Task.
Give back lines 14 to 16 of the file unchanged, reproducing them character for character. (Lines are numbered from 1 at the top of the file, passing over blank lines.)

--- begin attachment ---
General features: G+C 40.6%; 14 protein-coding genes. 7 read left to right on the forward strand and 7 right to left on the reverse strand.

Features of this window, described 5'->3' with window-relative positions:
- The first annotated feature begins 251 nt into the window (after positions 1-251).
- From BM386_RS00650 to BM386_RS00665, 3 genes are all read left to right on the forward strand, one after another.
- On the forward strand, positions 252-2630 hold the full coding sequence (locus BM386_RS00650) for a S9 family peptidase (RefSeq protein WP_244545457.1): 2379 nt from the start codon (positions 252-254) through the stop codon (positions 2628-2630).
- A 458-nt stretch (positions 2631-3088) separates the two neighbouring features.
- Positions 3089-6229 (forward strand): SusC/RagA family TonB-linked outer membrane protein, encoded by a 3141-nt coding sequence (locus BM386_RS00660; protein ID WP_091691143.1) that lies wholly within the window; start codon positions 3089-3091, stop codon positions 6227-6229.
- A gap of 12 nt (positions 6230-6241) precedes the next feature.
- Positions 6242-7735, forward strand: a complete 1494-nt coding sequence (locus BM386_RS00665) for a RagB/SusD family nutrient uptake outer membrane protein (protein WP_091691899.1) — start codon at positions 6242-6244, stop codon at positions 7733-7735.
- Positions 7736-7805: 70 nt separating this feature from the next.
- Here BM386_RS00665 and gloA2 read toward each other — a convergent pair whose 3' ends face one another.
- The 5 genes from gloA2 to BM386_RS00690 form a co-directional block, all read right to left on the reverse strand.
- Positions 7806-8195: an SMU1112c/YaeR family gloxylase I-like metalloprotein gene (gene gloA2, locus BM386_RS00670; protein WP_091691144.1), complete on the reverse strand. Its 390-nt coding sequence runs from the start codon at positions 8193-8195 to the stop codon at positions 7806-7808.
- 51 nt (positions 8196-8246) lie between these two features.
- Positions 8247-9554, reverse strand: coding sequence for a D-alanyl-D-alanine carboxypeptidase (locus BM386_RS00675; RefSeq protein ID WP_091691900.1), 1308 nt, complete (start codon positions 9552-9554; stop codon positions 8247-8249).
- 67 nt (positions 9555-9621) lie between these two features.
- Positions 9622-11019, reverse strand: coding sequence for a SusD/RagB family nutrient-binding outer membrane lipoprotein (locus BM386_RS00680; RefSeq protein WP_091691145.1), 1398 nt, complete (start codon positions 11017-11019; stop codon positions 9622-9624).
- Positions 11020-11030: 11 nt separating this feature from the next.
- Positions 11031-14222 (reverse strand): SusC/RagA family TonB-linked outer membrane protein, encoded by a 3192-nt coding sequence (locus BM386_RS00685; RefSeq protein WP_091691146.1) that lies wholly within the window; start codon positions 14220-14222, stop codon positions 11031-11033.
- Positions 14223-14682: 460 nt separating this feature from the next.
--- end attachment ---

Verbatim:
- 51 nt (positions 8196-8246) lie between these two features.
- Positions 8247-9554, reverse strand: coding sequence for a D-alanyl-D-alanine carboxypeptidase (locus BM386_RS00675; RefSeq protein ID WP_091691900.1), 1308 nt, complete (start codon positions 9552-9554; stop codon positions 8247-8249).
- 67 nt (positions 9555-9621) lie between these two features.